Poetry & History
One of the problems of writing historically based poetry is that of "knowing too much." For example, the fact that the Ambassador to Brazil went to Paris for several months in 1864 is useful to me. It provides an opportunity for Martin Johnson Heade to spend a bit of time with the ambassador's young and beautiful wife. That he did so--spend social time, that is--is a matter of record. Whether anything more happened is not.
That the purpose of the Ambassador's trip was to negotiate an agreement with Napoleon III for the withdrawl of French troops from Mexico is fascinating. I can do something with that information. What did the Emperor of Brazil, Dom Pedro II (pictured, left), himself a member of the Bourbon and Hapsburg families, think?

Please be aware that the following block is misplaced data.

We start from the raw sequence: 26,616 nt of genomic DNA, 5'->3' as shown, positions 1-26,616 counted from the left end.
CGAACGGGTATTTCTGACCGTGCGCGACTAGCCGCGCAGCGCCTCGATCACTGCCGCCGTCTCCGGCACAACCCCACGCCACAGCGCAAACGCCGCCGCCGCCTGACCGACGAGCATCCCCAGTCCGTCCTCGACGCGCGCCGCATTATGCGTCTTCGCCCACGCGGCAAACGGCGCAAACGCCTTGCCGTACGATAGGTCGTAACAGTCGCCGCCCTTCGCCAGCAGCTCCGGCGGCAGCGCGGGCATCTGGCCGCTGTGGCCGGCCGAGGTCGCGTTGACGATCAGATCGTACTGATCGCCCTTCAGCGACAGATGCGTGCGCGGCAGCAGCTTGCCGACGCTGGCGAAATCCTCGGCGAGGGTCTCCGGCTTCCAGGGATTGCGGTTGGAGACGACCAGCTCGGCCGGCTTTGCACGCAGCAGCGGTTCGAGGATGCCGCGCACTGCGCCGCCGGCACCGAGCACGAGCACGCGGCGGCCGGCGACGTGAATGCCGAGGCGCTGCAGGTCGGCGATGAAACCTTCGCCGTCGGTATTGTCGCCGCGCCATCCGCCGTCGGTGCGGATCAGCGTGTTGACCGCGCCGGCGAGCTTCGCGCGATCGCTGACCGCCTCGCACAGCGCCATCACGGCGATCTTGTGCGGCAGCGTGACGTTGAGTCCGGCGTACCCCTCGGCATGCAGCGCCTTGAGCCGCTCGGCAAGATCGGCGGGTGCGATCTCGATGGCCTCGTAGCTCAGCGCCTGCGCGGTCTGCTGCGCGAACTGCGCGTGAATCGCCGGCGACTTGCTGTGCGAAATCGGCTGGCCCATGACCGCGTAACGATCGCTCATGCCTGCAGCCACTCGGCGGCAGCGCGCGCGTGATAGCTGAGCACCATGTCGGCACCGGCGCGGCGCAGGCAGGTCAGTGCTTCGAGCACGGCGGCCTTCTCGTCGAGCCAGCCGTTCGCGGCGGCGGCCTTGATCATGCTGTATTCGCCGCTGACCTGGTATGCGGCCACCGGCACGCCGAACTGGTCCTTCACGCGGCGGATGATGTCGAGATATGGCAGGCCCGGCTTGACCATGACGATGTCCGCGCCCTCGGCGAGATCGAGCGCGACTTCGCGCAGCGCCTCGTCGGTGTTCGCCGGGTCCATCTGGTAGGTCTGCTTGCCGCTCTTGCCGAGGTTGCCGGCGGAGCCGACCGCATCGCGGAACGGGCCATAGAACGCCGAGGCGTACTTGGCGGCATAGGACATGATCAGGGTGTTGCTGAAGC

But then I am off on a tangent, aren't I?
Perhaps that is why so much history gets told in lyric rather than narrative forms--in ballads, for example. How much of the real history gets glossed or obscured because it gets (very much) in the way of the actual truth-telling, of the lyric moment? Which, by the way, is occuring in the mountain resort of Petropolis, on the porch of the Ambassador's house, while the Ambassador is in Paris, and the servants are away.
No, I am not writing a ballad.
I must also get some poems into the mail.